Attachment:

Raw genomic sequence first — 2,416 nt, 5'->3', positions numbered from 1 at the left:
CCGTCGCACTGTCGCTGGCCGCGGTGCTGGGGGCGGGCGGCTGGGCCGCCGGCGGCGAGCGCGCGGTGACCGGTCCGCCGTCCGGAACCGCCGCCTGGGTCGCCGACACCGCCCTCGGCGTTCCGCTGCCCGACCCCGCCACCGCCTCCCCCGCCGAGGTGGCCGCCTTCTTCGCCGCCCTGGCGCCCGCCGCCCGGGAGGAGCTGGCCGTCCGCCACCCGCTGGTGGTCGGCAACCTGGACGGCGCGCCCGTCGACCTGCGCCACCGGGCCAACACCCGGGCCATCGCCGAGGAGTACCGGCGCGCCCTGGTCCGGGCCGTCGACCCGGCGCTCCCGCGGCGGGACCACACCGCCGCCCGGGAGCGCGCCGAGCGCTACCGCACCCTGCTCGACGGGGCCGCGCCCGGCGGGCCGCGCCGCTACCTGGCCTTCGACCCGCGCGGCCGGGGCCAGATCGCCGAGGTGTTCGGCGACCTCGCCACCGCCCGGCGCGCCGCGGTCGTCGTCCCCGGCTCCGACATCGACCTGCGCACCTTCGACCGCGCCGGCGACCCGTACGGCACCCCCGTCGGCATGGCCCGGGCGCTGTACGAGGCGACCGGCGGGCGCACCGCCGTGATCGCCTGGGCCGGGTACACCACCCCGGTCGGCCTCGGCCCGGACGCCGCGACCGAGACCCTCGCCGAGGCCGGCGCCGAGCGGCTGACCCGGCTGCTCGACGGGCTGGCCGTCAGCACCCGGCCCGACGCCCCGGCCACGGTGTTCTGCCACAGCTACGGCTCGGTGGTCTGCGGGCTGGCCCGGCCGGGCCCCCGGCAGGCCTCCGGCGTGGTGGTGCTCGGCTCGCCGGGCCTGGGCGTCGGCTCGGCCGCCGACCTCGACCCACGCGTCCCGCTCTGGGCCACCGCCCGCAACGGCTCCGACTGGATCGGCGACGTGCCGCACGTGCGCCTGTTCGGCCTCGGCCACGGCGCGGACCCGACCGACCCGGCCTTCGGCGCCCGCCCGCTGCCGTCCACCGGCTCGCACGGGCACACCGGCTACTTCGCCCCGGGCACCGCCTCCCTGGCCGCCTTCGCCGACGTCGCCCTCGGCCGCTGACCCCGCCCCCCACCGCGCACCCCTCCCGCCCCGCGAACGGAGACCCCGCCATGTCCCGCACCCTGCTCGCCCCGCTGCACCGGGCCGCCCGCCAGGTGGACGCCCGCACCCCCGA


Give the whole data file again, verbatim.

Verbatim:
Raw genomic sequence first — 2,416 nt, 5'->3', positions numbered from 1 at the left:
CCGTCGCACTGTCGCTGGCCGCGGTGCTGGGGGCGGGCGGCTGGGCCGCCGGCGGCGAGCGCGCGGTGACCGGTCCGCCGTCCGGAACCGCCGCCTGGGTCGCCGACACCGCCCTCGGCGTTCCGCTGCCCGACCCCGCCACCGCCTCCCCCGCCGAGGTGGCCGCCTTCTTCGCCGCCCTGGCGCCCGCCGCCCGGGAGGAGCTGGCCGTCCGCCACCCGCTGGTGGTCGGCAACCTGGACGGCGCGCCCGTCGACCTGCGCCACCGGGCCAACACCCGGGCCATCGCCGAGGAGTACCGGCGCGCCCTGGTCCGGGCCGTCGACCCGGCGCTCCCGCGGCGGGACCACACCGCCGCCCGGGAGCGCGCCGAGCGCTACCGCACCCTGCTCGACGGGGCCGCGCCCGGCGGGCCGCGCCGCTACCTGGCCTTCGACCCGCGCGGCCGGGGCCAGATCGCCGAGGTGTTCGGCGACCTCGCCACCGCCCGGCGCGCCGCGGTCGTCGTCCCCGGCTCCGACATCGACCTGCGCACCTTCGACCGCGCCGGCGACCCGTACGGCACCCCCGTCGGCATGGCCCGGGCGCTGTACGAGGCGACCGGCGGGCGCACCGCCGTGATCGCCTGGGCCGGGTACACCACCCCGGTCGGCCTCGGCCCGGACGCCGCGACCGAGACCCTCGCCGAGGCCGGCGCCGAGCGGCTGACCCGGCTGCTCGACGGGCTGGCCGTCAGCACCCGGCCCGACGCCCCGGCCACGGTGTTCTGCCACAGCTACGGCTCGGTGGTCTGCGGGCTGGCCCGGCCGGGCCCCCGGCAGGCCTCCGGCGTGGTGGTGCTCGGCTCGCCGGGCCTGGGCGTCGGCTCGGCCGCCGACCTCGACCCACGCGTCCCGCTCTGGGCCACCGCCCGCAACGGCTCCGACTGGATCGGCGACGTGCCGCACGTGCGCCTGTTCGGCCTCGGCCACGGCGCGGACCCGACCGACCCGGCCTTCGGCGCCCGCCCGCTGCCGTCCACCGGCTCGCACGGGCACACCGGCTACTTCGCCCCGGGCACCGCCTCCCTGGCCGCCTTCGCCGACGTCGCCCTCGGCCGCTGACCCCGCCCCCCACCGCGCACCCCTCCCGCCCCGCGAACGGAGACCCCGCCATGTCCCGCACCCTGCTCGCCCCGCTGCACCGGGCCGCCCGCCAGGTGGACGCCCGCACCCCCGA